Bringing out Our Best, and Our Worst

Article excerpt

The conflicts in Iraq and Afghanistan are revealing the best that America has to offer, and the worst.

Pat Tillman epitomized the best. We all know the story: turning down a $3.6 million-per-year NFL contract to join the military out of a sense of duty for his country, and making the ultimate sacrifice. Thousands like him gave up good jobs and the safety and security of home following 9/11, in order to try to preserve a way of life.

The best of America is reflected in the hundreds of thousands of American military personnel and civilians risking their lives to bring electricity, water, schools, health care, sewage disposal, transportation, telecommunications, and other benefits to the people of a distant region. It's reflected in the efforts of the administrators, diplomats, soldiers, security workers, and NGO workers trying to instill freedom and the rule of law.

Few seem to grasp how radical a phenomenon this is. From ancient times until the 20th century, whenever one nation vanquished the regime of another, what typically followed was a vast transfer of wealth from the latter to the former. The people of the weaker state would be plundered and/or forced to pay burdensome taxes or "tribute" to the dominant state while getting nothing in return.

And many of their freedoms were taken away.

When the United States prevails, the opposite occurs. Americans transfer vast amounts of their wealth to the weaker state; in the case of Iraq, tens of billions of dollars so far. And rather than oppressing the defeated, America endeavors to bring them liberty, democracy and economic opportunity.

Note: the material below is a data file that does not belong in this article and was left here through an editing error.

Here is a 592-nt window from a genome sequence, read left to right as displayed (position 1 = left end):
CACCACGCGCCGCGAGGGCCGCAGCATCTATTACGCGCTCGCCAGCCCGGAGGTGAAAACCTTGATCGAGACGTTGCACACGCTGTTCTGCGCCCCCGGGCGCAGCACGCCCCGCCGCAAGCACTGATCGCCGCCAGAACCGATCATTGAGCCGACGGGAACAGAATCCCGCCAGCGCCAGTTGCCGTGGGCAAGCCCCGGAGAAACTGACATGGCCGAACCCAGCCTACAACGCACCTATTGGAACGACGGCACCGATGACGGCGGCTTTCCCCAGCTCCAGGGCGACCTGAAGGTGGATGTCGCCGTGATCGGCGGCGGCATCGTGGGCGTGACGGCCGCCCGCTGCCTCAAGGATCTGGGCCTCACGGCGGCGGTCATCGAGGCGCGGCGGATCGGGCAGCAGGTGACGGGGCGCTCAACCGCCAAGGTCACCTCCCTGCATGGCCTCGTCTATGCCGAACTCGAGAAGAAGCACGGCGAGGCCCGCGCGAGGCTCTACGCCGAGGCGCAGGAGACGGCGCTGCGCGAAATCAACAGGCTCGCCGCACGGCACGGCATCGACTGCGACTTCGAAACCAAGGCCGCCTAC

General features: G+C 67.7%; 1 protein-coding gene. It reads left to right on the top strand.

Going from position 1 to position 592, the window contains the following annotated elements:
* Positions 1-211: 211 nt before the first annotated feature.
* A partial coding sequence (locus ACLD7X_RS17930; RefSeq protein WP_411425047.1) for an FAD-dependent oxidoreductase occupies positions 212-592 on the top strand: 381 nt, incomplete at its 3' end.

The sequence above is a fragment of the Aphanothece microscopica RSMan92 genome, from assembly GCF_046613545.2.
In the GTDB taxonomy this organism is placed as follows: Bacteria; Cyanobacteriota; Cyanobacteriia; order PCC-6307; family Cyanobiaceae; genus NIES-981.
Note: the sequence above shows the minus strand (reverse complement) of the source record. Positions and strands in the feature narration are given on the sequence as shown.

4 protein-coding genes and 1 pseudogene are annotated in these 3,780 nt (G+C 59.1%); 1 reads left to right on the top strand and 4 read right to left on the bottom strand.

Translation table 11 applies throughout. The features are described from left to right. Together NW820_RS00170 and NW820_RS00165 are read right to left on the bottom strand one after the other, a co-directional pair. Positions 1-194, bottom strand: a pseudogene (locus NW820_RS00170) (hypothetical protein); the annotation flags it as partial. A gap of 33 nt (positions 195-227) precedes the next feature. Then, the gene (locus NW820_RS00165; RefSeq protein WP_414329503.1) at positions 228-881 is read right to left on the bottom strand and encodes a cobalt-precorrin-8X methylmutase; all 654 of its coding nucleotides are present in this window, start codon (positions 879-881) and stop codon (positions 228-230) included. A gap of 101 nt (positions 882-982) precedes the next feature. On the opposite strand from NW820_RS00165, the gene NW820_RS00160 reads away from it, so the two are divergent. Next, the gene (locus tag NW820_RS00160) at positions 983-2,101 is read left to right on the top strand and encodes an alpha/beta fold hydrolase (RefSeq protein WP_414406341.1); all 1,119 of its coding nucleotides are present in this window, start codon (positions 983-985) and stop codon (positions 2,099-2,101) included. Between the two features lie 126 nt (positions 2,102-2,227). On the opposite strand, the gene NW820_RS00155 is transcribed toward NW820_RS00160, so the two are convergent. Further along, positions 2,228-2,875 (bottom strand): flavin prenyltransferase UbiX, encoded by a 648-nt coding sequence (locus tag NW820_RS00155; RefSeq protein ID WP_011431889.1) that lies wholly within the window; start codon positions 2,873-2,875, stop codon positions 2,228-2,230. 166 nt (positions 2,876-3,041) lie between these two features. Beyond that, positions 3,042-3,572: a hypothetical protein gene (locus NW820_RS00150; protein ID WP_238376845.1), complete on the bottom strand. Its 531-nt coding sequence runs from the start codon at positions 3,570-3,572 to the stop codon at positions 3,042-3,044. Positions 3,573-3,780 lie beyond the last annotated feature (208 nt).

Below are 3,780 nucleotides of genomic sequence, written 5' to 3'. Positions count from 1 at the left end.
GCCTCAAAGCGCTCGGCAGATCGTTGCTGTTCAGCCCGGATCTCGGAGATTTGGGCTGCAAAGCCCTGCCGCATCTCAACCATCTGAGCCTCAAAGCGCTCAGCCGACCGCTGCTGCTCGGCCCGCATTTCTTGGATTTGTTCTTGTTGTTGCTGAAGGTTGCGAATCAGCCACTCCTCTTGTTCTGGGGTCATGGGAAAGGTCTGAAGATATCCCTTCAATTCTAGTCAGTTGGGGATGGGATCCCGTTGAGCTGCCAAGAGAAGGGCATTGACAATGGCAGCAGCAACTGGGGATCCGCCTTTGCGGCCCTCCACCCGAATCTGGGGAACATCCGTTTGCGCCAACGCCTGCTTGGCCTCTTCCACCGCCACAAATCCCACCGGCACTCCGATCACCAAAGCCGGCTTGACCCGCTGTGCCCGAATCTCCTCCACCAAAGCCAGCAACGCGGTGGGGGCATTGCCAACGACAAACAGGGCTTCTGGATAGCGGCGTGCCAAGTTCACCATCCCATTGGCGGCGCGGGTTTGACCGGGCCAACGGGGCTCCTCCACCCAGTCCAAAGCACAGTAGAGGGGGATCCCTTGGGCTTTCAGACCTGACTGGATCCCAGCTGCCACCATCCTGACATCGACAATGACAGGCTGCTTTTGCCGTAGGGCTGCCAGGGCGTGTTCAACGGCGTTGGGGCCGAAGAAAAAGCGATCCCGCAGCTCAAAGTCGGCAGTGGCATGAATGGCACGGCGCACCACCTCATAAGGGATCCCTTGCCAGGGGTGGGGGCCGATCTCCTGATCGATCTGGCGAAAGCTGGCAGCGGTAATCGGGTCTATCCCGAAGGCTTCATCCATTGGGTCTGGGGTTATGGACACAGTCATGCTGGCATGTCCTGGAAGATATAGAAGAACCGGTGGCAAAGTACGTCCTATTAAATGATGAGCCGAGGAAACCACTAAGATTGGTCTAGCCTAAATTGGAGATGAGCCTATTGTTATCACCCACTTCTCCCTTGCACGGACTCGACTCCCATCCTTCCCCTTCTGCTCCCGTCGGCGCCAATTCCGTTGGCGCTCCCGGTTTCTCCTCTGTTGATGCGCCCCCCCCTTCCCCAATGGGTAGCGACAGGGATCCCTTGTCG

Compare the current condition of nations we defeated, such as Germany and Japan, with those we did not: Vietnam and North Korea.

But alas, the Middle East conflict is bringing out the worst in America as well.

The Abu Ghraib prisoner abuse photographs are as bizarre as they are appalling: keeping prisoners naked for long periods of time; forcing male detainees to wear women's underwear; arranging prisoners in sexually explicit positions for photographing; forcing groups of male detainees to perform sexual acts while being photographed.

Only among Americans, it seems, would prisoner abuse take this bizarrely perverted form, complete with pictures. …